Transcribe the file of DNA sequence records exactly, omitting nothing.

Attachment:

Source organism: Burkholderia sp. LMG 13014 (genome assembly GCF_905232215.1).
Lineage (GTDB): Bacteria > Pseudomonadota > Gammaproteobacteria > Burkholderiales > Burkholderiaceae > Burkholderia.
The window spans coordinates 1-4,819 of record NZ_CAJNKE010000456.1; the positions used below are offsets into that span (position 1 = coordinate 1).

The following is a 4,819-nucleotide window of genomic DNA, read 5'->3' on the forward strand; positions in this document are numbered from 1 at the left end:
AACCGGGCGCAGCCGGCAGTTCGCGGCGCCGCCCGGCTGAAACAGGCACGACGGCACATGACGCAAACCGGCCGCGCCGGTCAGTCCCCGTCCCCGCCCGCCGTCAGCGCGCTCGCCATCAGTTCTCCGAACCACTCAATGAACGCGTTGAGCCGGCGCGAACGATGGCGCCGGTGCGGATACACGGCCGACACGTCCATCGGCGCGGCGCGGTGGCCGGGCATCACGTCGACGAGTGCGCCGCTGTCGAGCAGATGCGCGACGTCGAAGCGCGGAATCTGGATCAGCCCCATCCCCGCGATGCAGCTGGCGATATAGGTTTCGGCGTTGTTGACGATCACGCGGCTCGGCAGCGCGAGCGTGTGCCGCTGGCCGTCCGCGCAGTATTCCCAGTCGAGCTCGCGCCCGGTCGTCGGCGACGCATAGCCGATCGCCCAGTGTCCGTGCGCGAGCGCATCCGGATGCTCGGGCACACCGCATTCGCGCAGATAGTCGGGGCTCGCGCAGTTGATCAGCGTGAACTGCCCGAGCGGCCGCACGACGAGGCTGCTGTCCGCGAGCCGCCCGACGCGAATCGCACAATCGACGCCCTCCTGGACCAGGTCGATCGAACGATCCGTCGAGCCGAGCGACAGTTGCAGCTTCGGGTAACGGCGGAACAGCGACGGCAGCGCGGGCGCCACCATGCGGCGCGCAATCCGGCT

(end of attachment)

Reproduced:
Source organism: Burkholderia sp. LMG 13014 (genome assembly GCF_905232215.1).
Lineage (GTDB): Bacteria > Pseudomonadota > Gammaproteobacteria > Burkholderiales > Burkholderiaceae > Burkholderia.
The window spans coordinates 1-4,819 of record NZ_CAJNKE010000456.1; the positions used below are offsets into that span (position 1 = coordinate 1).

The following is a 4,819-nucleotide window of genomic DNA, read 5'->3' on the forward strand; positions in this document are numbered from 1 at the left end:
AACCGGGCGCAGCCGGCAGTTCGCGGCGCCGCCCGGCTGAAACAGGCACGACGGCACATGACGCAAACCGGCCGCGCCGGTCAGTCCCCGTCCCCGCCCGCCGTCAGCGCGCTCGCCATCAGTTCTCCGAACCACTCAATGAACGCGTTGAGCCGGCGCGAACGATGGCGCCGGTGCGGATACACGGCCGACACGTCCATCGGCGCGGCGCGGTGGCCGGGCATCACGTCGACGAGTGCGCCGCTGTCGAGCAGATGCGCGACGTCGAAGCGCGGAATCTGGATCAGCCCCATCCCCGCGATGCAGCTGGCGATATAGGTTTCGGCGTTGTTGACGATCACGCGGCTCGGCAGCGCGAGCGTGTGCCGCTGGCCGTCCGCGCAGTATTCCCAGTCGAGCTCGCGCCCGGTCGTCGGCGACGCATAGCCGATCGCCCAGTGTCCGTGCGCGAGCGCATCCGGATGCTCGGGCACACCGCATTCGCGCAGATAGTCGGGGCTCGCGCAGTTGATCAGCGTGAACTGCCCGAGCGGCCGCACGACGAGGCTGCTGTCCGCGAGCCGCCCGACGCGAATCGCACAATCGACGCCCTCCTGGACCAGGTCGATCGAACGATCCGTCGAGCCGAGCGACAGTTGCAGCTTCGGGTAACGGCGGAACAGCGACGGCAGCGCGGGCGCCACCATGCGGCGCGCAATCCGGCT